I asked the granddaughter about their utilities, to be sure they could manage this expense as well. After review I offered to pay some for their utilities now and into the future to help them afford gas, food and toiletries. I told the granddaughter I would like to see the car. On our way outside the grandmother woke again from her nap.
She noticed the tears on the cheeks of her granddaughter and looked worried as she asked, “My dear, what is the matter? Is everything okay?” The granddaughter smiled to reassure her and kissed her on the cheek saying, “Everything is great Grandma. We are going to be just fine.” The grandmother reached out her frail hand to shake mine. I took her hand gently in mine and said, “Your granddaughter loves you very, very much. It was a pleasure meeting both of you wonderful ladies. Everything is fine.”
This made the grandmother smile. She thanked me for all we do to help those in need and for coming over.
We went outside to look at the car. It was in pretty good shape but in need of a few repairs and new tires. I would make sure this work would be done to keep these two women safe.
I also shared with the granddaughter gift cards for food, toiletries and gas. She tried telling me we had done too much for them already but I insisted, telling her about all of you and how together, we do our good works.
“Your grandmother needs you to focus on caring for her properly. You cannot do that if you are worrying where your next meal will come from or if you have enough gas to get to the doctor.”
She thanked all of us with a very grateful heart. She explained, “I cannot say in words the great sadness I try to cope with every moment knowing I am losing my only friend, my only relative, the only person who truly loves me, my Grandmother. Add to this living in fear every day wondering how I will be able to keep my grandmother sheltered, fed, with the utilities on and keep the car running.”
The granddaughter broke down in tears, releasing her fear, her potential loss of her loved one. I told her as long as we were here they would not become homeless, be without food, the utilities will stay on and the car will run. I can’t express the gratitude the granddaughter had for all of you and for what we do together. Together we helped these two fellow creations of God spend their last month’s together, without the additional pains of poverty.
The grandmother passed away three months later, at home, peacefully with the granddaughter by her side.
The landlord allowed the granddaughter to stay on one more month. She was able to find a job in that time and a reasonable rental. I called to see if there was anything we could do but she declined our assistance saying, “You did enough for my grandma and I already. In fact my grandma made a comment to me a few days before she slipped away. She said how happy she was that The Time Is Now to Help was there to help us when we needed it. She thanked me for loving her enough to ask you for help. She knows how proud I am and how I would never have asked for myself. I have a good job now. God bless all of you for making those last months of my grandmother’s life not only tolerable but actually a special time for us to share together.”
We have begun The Summertime Foundation $10,000 Matching Grant. Your donation will be doubled for the poverty stricken. Please help. We have so many requests for assistance. Those in desperate need, need us to continue our mission.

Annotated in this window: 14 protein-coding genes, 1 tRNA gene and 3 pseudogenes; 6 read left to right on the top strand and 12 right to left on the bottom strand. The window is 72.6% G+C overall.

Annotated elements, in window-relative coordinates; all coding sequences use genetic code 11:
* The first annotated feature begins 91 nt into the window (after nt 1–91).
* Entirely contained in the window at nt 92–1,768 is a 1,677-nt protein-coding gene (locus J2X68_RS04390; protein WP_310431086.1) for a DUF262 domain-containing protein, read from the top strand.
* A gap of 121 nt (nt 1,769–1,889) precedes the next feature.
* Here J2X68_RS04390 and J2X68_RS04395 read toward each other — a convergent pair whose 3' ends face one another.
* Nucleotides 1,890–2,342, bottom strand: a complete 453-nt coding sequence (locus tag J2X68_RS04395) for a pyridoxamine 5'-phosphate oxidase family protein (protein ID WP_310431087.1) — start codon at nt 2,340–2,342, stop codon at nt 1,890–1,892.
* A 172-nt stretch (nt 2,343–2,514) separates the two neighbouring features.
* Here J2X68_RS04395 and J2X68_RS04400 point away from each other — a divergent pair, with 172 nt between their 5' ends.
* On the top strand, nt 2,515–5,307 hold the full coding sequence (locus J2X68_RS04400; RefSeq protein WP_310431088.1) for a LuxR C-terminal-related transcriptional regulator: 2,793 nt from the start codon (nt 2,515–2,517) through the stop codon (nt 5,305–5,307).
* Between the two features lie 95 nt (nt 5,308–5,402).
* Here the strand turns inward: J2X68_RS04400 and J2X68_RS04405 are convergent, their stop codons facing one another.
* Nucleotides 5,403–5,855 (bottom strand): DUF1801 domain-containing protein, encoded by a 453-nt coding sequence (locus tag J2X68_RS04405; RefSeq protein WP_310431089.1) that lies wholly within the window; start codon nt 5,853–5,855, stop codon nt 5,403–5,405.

Health and happiness,
God bless everyone,
Make checks payable to:
The Time Is Now to Help
P.O. Box 1
Lake Geneva, WI 53147
The Time Is Now to Help is a federally recognized 501(c)3 charitable organization licensed in the states of Wisconsin and Illinois. You will receive a tax deductible, itemized thank you receipt showing how your donation provided assistance for the poverty stricken.
Please contact Love, Inc. for all your furniture, clothing and household item donations. Call 262-763-2743 to schedule pick-up. We are no longer affiliated with Chris Ann’s Resale Shop.
Geneva Inn fundraiser
Please join us Friday, Nov. 15, 2013, at the beautiful Geneva Inn, Grandview Dining Room for a dinner benefitting The Time Is Now to Help. Geneva Inn will be providing door prizes.
There will be an auction, and half of your meal expense will be donated to The Time Is Now to Help to provide assistance to the poverty stricken.
Sal will be present the entire evening to share some of the good works we have been doing.
Please call (262) 248-5690 to make your reservation between 5 p.m. and 9 p.m. Please state you are coming for The Time Is Now to Help benefit.
Upon filling the dining room with caring donors The Geneva Inn will give an additional $5,000 donation to The Time Is Now.
Please help us to fill the dining room. The Geneva Inn is located at N2009 S. Lake Shore Dr., Lake Geneva, WI 53147.
The Summertime Foundation, Fox Charities, Matt Stracner, Lake Geneva Area Realty, Meridian Group, Inc., Martin Group, John Stensland and family, Mark and Julia Kiehl, Dorothy Heffernan, Moelter Foundation, Ray and Pam Ring, Gerald and Joyce Byers, George Rozhon, John and Kathryn Swanson, Melody Fehling, Donald and Anne Ogne, Christian and Mackenzie Bestold, Lawrence and Cynthia Rynning, Stateline Grange No. 772, Bruce and Nancy Johnson, William and Dorothy Tookey, William and Deborah Mecklenburg, Barbara Bourjaily, Lewis and Jo Ann Hobbs, Marilyn and Diana Kolovos, W.C. Family Resource Center/Food Pantry volunteers, and all the God-loving volunteers of all our caring pantries, all of you who support The Time Is Now to Help donation boxes, and the businesses that allow our donation boxes.
Anyone who would like a Time Is Now donation box in your business, please call (262) 249-7000.
Jacquelyn Leedle in loving memory of George Leedle. Margaret Cardiff in loving memory of her mother Dot Cardiff. Country Fairway Condominium Association in memory of Mrs. Fran Ukropin.